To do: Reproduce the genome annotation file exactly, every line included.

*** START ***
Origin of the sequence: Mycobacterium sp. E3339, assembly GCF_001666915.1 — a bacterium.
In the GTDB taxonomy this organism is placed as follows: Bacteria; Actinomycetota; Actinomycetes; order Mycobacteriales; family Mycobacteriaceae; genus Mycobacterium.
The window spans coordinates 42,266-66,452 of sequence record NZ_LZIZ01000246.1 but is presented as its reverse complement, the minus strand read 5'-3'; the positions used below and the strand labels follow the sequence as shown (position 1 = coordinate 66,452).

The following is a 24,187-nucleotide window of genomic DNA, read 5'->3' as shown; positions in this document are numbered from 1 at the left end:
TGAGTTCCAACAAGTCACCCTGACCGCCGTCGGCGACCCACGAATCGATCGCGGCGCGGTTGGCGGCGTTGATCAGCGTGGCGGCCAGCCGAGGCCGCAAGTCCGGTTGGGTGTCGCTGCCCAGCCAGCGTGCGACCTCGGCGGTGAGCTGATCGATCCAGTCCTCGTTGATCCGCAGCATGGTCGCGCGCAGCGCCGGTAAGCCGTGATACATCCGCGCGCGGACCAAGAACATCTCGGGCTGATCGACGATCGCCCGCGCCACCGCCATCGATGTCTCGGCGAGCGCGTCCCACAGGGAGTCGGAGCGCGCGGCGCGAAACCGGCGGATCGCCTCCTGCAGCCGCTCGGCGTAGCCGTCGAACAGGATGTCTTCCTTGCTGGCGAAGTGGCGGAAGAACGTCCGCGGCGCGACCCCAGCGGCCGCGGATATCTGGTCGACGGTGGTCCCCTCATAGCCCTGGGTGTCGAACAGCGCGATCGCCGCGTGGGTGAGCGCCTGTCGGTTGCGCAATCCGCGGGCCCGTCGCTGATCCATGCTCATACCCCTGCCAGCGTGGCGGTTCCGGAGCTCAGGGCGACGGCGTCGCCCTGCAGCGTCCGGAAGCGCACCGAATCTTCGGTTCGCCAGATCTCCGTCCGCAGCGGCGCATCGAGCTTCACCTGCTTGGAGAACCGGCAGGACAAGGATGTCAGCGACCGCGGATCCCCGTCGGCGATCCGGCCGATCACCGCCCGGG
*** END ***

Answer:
Origin of the sequence: Mycobacterium sp. E3339, assembly GCF_001666915.1 — a bacterium.
In the GTDB taxonomy this organism is placed as follows: Bacteria; Actinomycetota; Actinomycetes; order Mycobacteriales; family Mycobacteriaceae; genus Mycobacterium.
The window spans coordinates 42,266-66,452 of sequence record NZ_LZIZ01000246.1 but is presented as its reverse complement, the minus strand read 5'-3'; the positions used below and the strand labels follow the sequence as shown (position 1 = coordinate 66,452).

The following is a 24,187-nucleotide window of genomic DNA, read 5'->3' as shown; positions in this document are numbered from 1 at the left end:
TGAGTTCCAACAAGTCACCCTGACCGCCGTCGGCGACCCACGAATCGATCGCGGCGCGGTTGGCGGCGTTGATCAGCGTGGCGGCCAGCCGAGGCCGCAAGTCCGGTTGGGTGTCGCTGCCCAGCCAGCGTGCGACCTCGGCGGTGAGCTGATCGATCCAGTCCTCGTTGATCCGCAGCATGGTCGCGCGCAGCGCCGGTAAGCCGTGATACATCCGCGCGCGGACCAAGAACATCTCGGGCTGATCGACGATCGCCCGCGCCACCGCCATCGATGTCTCGGCGAGCGCGTCCCACAGGGAGTCGGAGCGCGCGGCGCGAAACCGGCGGATCGCCTCCTGCAGCCGCTCGGCGTAGCCGTCGAACAGGATGTCTTCCTTGCTGGCGAAGTGGCGGAAGAACGTCCGCGGCGCGACCCCAGCGGCCGCGGATATCTGGTCGACGGTGGTCCCCTCATAGCCCTGGGTGTCGAACAGCGCGATCGCCGCGTGGGTGAGCGCCTGTCGGTTGCGCAATCCGCGGGCCCGTCGCTGATCCATGCTCATACCCCTGCCAGCGTGGCGGTTCCGGAGCTCAGGGCGACGGCGTCGCCCTGCAGCGTCCGGAAGCGCACCGAATCTTCGGTTCGCCAGATCTCCGTCCGCAGCGGCGCATCGAGCTTCACCTGCTTGGAGAACCGGCAGGACAAGGATGTCAGCGACCGCGGATCCCCGTCGGCGATCCGGCCGATCACCGCCCGGG